Big deal or Big Data?
One of the sticking points for many potential adopters is the fact that a large amount of sensitive data is encrypted, exchanged and shared between devices. This includes medical records and location data, among other things.
In a bubble, these apps could offer the general public a good deal of hope and safety, but there is always the issue of whether or not the developers behind these apps took data security seriously enough. If these apps aren’t properly secured, hackers can easily hijack data or pilfer information should they crack into their servers.
As for whether the apps are safe to use or not, we can’t say for sure because we don’t know the full extent of their data protection systems. It’s not that we don’t trust the people making the apps, but we’re not sure we can trust their expertise on cybersecurity considering that even the best and brightest companies in the world are getting hacked these days.
But contact tracing apps, in general, can be a big help to the population, and if you want to participate and help slow the spread, here are some suggestions to make the experience much safer for your data:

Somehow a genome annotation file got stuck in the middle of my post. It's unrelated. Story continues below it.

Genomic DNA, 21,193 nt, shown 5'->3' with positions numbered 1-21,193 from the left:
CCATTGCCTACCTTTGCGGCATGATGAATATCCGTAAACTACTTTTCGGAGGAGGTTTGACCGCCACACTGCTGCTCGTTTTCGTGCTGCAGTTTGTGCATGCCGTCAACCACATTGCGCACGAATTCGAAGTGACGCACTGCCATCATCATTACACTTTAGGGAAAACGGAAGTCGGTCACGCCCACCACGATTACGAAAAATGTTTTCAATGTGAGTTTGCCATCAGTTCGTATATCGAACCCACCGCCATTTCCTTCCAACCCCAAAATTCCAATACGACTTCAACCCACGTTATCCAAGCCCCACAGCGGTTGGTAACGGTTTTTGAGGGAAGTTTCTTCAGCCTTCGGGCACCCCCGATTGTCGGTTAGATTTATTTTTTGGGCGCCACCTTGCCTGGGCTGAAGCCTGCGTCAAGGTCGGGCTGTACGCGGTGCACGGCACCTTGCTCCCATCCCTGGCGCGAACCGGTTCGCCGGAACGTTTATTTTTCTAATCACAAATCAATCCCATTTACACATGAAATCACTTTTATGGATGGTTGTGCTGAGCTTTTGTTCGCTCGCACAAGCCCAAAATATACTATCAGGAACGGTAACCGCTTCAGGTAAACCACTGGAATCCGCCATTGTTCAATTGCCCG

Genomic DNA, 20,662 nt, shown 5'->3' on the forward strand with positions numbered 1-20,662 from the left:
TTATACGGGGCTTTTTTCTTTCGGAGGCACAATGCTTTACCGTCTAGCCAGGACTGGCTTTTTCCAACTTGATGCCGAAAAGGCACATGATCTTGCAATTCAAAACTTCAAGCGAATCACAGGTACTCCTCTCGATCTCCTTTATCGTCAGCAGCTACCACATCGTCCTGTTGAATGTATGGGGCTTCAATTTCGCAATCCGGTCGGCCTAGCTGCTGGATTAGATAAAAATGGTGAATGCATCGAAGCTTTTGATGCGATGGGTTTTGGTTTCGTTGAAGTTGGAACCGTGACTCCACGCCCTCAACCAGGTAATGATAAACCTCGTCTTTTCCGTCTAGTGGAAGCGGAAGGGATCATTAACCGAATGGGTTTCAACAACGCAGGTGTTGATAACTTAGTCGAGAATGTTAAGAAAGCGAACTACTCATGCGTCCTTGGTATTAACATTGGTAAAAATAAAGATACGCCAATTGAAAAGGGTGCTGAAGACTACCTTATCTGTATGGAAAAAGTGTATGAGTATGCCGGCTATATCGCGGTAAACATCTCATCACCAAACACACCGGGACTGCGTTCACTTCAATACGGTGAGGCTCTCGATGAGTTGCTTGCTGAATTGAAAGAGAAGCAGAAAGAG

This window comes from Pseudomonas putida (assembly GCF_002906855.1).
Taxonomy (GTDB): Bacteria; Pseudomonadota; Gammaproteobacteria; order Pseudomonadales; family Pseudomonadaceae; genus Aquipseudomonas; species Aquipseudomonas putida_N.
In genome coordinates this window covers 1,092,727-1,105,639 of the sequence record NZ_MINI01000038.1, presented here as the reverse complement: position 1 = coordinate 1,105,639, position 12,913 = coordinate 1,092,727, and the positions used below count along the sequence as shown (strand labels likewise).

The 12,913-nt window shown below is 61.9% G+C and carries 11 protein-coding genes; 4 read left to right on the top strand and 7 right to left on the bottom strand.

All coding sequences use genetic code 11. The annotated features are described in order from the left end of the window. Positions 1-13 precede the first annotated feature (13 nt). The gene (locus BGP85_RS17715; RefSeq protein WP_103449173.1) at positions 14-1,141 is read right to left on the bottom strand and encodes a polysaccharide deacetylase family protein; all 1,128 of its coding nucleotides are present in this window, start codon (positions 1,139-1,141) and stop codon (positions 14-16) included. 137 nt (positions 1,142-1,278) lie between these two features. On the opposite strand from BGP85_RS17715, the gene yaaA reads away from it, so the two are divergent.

- Bluetooth concerns: Disable Bluetooth when you’re at home alone or away from large crowds where you’d need the exposure notifications. To do this, follow these steps:
- On iOS: Open Settings and tap Bluetooth. Toggle the switch into the Off position. Turn it back on when you will be entering crowded areas again.
- On Android: Open Settings and tap Connected Devices, followed by Connection Preferences. Tap Bluetooth and toggle the switch to disable Bluetooth. Turn it back on when you will be going into crowded areas again and want to receive notifications.
- Personal data: Never keep passwords, email addresses or other login data in your notes or reminders.
- GPS: Always disable location services and GPS when visiting crowded areas. To do this, follow these steps:
- On iOS: Open Settings and tap Privacy. Tap Location Services and toggle the switch to the Off position.
- On Android: Open Settings and tap Location. At the top, toggle Use Location to the off position.
- Identity Theft: Store all personally-identifying information aside from your phone number and contact information in a secure location like Apple’s Health app.
If you implement these changes, at the very least, you’ll have a much easier time using these apps without living in fear of hackers. At the same time, it might also be worth waiting a few weeks to see just how these apps perform before diving in. Early adopters are often the “guinea pigs” of any new releases. Maybe it’s best to watch the beta testing wrap itself up first.
The information contained in this article is for educational and informational purposes only and is not intended as health or medical advice. Always consult a physician or other qualified health provider regarding any questions you may have regarding a medical condition, advice, or health objectives.